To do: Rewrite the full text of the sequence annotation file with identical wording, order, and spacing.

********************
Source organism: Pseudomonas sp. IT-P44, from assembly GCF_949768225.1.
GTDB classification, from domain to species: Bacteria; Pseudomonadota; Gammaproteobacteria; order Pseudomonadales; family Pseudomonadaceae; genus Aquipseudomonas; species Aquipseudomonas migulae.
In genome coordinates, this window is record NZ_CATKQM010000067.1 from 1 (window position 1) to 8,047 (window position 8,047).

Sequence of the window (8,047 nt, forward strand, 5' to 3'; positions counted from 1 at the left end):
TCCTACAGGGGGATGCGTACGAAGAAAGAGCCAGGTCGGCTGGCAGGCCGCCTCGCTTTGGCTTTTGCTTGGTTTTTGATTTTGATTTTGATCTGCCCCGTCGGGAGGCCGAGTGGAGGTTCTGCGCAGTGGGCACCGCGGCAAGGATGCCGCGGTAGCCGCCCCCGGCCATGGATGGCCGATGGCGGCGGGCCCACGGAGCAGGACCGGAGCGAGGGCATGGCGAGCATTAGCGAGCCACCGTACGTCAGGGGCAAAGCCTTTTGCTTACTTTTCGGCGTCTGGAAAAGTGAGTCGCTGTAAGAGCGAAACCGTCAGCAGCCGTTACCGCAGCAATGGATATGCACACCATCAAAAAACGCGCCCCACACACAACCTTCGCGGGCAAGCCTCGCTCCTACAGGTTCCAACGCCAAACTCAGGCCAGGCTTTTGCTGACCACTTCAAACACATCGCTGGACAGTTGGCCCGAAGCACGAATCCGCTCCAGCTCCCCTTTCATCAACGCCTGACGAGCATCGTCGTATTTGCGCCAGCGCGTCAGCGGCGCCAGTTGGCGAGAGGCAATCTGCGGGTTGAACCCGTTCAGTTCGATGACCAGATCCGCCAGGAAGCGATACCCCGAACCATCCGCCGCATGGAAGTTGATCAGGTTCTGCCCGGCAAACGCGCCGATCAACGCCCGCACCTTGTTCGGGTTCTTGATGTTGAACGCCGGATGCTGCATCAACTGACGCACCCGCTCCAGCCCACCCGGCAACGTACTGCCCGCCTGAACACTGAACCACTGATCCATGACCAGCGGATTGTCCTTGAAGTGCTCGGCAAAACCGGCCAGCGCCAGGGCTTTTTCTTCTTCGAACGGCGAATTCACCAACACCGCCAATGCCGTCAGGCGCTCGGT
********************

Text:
Source organism: Pseudomonas sp. IT-P44, from assembly GCF_949768225.1.
GTDB classification, from domain to species: Bacteria; Pseudomonadota; Gammaproteobacteria; order Pseudomonadales; family Pseudomonadaceae; genus Aquipseudomonas; species Aquipseudomonas migulae.
In genome coordinates, this window is record NZ_CATKQM010000067.1 from 1 (window position 1) to 8,047 (window position 8,047).

Sequence of the window (8,047 nt, forward strand, 5' to 3'; positions counted from 1 at the left end):
TCCTACAGGGGGATGCGTACGAAGAAAGAGCCAGGTCGGCTGGCAGGCCGCCTCGCTTTGGCTTTTGCTTGGTTTTTGATTTTGATTTTGATCTGCCCCGTCGGGAGGCCGAGTGGAGGTTCTGCGCAGTGGGCACCGCGGCAAGGATGCCGCGGTAGCCGCCCCCGGCCATGGATGGCCGATGGCGGCGGGCCCACGGAGCAGGACCGGAGCGAGGGCATGGCGAGCATTAGCGAGCCACCGTACGTCAGGGGCAAAGCCTTTTGCTTACTTTTCGGCGTCTGGAAAAGTGAGTCGCTGTAAGAGCGAAACCGTCAGCAGCCGTTACCGCAGCAATGGATATGCACACCATCAAAAAACGCGCCCCACACACAACCTTCGCGGGCAAGCCTCGCTCCTACAGGTTCCAACGCCAAACTCAGGCCAGGCTTTTGCTGACCACTTCAAACACATCGCTGGACAGTTGGCCCGAAGCACGAATCCGCTCCAGCTCCCCTTTCATCAACGCCTGACGAGCATCGTCGTATTTGCGCCAGCGCGTCAGCGGCGCCAGTTGGCGAGAGGCAATCTGCGGGTTGAACCCGTTCAGTTCGATGACCAGATCCGCCAGGAAGCGATACCCCGAACCATCCGCCGCATGGAAGTTGATCAGGTTCTGCCCGGCAAACGCGCCGATCAACGCCCGCACCTTGTTCGGGTTCTTGATGTTGAACGCCGGATGCTGCATCAACTGACGCACCCGCTCCAGCCCACCCGGCAACGTACTGCCCGCCTGAACACTGAACCACTGATCCATGACCAGCGGATTGTCCTTGAAGTGCTCGGCAAAACCGGCCAGCGCCAGGGCTTTTTCTTCTTCGAACGGCGAATTCACCAACACCGCCAATGCCGTCAGGCGCTCGGT